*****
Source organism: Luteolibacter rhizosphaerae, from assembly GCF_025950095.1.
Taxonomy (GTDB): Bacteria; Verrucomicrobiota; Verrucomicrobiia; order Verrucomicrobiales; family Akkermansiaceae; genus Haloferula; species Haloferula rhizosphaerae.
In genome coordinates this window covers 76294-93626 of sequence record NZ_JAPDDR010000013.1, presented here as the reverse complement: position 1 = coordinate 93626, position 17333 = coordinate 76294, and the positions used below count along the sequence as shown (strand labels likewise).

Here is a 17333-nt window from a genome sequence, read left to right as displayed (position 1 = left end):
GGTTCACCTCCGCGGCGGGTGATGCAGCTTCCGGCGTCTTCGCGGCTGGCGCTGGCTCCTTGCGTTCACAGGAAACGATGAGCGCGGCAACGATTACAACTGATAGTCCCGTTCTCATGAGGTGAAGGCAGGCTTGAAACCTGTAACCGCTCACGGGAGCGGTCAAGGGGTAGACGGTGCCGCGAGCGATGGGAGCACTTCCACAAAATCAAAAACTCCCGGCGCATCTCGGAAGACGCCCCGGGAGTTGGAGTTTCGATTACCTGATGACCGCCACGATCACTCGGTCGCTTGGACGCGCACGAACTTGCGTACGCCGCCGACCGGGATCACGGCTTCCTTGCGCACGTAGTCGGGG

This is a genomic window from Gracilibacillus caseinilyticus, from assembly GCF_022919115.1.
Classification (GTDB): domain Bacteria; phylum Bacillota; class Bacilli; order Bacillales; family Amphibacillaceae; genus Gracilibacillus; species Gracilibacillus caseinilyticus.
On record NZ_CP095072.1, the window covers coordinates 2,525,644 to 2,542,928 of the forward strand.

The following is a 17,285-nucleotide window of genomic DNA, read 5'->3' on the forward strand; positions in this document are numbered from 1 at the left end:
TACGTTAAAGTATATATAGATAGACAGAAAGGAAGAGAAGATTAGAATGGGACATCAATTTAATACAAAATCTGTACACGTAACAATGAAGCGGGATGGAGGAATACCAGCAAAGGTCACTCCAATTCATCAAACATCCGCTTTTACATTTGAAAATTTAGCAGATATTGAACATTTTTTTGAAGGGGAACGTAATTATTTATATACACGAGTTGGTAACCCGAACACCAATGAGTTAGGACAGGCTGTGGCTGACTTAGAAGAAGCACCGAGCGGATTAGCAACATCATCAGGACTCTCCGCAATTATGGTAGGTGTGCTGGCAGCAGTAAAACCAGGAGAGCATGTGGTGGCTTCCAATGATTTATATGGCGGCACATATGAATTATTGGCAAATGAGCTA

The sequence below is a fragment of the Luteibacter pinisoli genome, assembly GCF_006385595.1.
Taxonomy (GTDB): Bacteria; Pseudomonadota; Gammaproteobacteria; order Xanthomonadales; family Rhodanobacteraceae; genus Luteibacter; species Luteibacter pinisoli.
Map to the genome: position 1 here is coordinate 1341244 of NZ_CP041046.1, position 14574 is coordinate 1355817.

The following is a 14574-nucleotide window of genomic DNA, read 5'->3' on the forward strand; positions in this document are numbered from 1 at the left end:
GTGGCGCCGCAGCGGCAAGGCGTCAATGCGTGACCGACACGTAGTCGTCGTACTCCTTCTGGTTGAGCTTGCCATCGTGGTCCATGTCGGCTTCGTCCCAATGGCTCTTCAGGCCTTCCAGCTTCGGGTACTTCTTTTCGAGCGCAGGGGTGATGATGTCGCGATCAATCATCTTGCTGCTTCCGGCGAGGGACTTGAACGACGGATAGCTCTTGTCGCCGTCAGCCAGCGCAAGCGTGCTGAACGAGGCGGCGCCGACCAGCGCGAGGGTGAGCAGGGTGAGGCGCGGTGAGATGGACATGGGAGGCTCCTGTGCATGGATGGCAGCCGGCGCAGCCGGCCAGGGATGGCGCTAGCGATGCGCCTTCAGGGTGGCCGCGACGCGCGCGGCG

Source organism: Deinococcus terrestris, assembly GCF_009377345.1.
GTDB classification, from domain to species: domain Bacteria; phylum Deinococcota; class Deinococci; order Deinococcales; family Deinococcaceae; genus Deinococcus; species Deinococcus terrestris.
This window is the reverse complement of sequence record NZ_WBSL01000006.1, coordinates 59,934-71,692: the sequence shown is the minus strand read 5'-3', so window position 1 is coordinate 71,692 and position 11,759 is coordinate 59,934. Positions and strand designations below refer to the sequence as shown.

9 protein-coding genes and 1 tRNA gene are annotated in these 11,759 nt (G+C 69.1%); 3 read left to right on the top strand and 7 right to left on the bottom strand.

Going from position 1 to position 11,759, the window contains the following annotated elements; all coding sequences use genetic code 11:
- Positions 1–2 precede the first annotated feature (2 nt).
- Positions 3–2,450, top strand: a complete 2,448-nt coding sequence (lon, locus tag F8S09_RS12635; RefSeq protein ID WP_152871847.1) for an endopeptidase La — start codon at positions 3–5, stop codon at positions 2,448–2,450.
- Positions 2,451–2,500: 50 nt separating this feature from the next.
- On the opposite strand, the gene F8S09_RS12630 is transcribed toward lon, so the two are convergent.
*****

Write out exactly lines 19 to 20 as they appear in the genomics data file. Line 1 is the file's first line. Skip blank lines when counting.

9 protein-coding genes and 1 tRNA gene are annotated in these 11,759 nt (G+C 69.1%); 3 read left to right on the top strand and 7 right to left on the bottom strand.

Going from position 1 to position 11,759, the window contains the following annotated elements; all coding sequences use genetic code 11: